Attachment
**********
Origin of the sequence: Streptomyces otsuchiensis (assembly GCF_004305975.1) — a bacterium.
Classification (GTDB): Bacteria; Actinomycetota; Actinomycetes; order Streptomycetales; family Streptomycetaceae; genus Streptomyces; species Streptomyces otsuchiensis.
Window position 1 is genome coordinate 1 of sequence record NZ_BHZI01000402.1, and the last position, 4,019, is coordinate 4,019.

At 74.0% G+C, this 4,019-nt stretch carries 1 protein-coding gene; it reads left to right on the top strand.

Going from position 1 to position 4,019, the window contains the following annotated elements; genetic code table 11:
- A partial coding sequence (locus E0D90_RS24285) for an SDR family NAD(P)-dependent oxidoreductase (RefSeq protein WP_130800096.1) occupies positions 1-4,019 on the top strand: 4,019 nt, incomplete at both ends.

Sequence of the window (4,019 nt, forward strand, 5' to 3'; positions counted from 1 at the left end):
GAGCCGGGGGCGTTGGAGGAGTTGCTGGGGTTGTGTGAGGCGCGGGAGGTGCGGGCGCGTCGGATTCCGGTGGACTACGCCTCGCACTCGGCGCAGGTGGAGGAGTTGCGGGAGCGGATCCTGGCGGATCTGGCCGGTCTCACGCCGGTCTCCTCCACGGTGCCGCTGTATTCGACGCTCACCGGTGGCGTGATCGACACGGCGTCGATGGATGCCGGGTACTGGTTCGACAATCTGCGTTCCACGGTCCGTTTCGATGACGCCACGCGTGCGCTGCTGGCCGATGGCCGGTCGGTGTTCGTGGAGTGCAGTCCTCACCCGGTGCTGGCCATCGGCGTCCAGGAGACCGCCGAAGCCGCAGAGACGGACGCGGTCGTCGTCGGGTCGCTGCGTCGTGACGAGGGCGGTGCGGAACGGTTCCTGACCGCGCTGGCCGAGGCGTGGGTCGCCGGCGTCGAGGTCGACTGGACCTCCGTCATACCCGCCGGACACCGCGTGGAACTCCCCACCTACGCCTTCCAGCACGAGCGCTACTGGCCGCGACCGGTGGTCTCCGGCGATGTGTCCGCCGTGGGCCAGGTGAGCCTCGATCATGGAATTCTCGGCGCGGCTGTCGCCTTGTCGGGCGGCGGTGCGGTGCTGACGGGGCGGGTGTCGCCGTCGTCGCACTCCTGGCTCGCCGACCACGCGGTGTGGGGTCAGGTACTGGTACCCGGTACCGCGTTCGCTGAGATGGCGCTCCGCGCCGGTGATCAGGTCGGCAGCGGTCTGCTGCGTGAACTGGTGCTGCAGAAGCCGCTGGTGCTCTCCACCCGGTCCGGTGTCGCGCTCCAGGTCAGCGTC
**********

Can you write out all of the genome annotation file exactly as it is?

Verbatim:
Origin of the sequence: Streptomyces otsuchiensis (assembly GCF_004305975.1) — a bacterium.
Classification (GTDB): Bacteria; Actinomycetota; Actinomycetes; order Streptomycetales; family Streptomycetaceae; genus Streptomyces; species Streptomyces otsuchiensis.
Window position 1 is genome coordinate 1 of sequence record NZ_BHZI01000402.1, and the last position, 4,019, is coordinate 4,019.

At 74.0% G+C, this 4,019-nt stretch carries 1 protein-coding gene; it reads left to right on the top strand.

Going from position 1 to position 4,019, the window contains the following annotated elements; genetic code table 11:
- A partial coding sequence (locus E0D90_RS24285) for an SDR family NAD(P)-dependent oxidoreductase (RefSeq protein WP_130800096.1) occupies positions 1-4,019 on the top strand: 4,019 nt, incomplete at both ends.

Sequence of the window (4,019 nt, forward strand, 5' to 3'; positions counted from 1 at the left end):
GAGCCGGGGGCGTTGGAGGAGTTGCTGGGGTTGTGTGAGGCGCGGGAGGTGCGGGCGCGTCGGATTCCGGTGGACTACGCCTCGCACTCGGCGCAGGTGGAGGAGTTGCGGGAGCGGATCCTGGCGGATCTGGCCGGTCTCACGCCGGTCTCCTCCACGGTGCCGCTGTATTCGACGCTCACCGGTGGCGTGATCGACACGGCGTCGATGGATGCCGGGTACTGGTTCGACAATCTGCGTTCCACGGTCCGTTTCGATGACGCCACGCGTGCGCTGCTGGCCGATGGCCGGTCGGTGTTCGTGGAGTGCAGTCCTCACCCGGTGCTGGCCATCGGCGTCCAGGAGACCGCCGAAGCCGCAGAGACGGACGCGGTCGTCGTCGGGTCGCTGCGTCGTGACGAGGGCGGTGCGGAACGGTTCCTGACCGCGCTGGCCGAGGCGTGGGTCGCCGGCGTCGAGGTCGACTGGACCTCCGTCATACCCGCCGGACACCGCGTGGAACTCCCCACCTACGCCTTCCAGCACGAGCGCTACTGGCCGCGACCGGTGGTCTCCGGCGATGTGTCCGCCGTGGGCCAGGTGAGCCTCGATCATGGAATTCTCGGCGCGGCTGTCGCCTTGTCGGGCGGCGGTGCGGTGCTGACGGGGCGGGTGTCGCCGTCGTCGCACTCCTGGCTCGCCGACCACGCGGTGTGGGGTCAGGTACTGGTACCCGGTACCGCGTTCGCTGAGATGGCGCTCCGCGCCGGTGATCAGGTCGGCAGCGGTCTGCTGCGTGAACTGGTGCTGCAGAAGCCGCTGGTGCTCTCCACCCGGTCCGGTGTCGCGCTCCAGGTCAGCGTC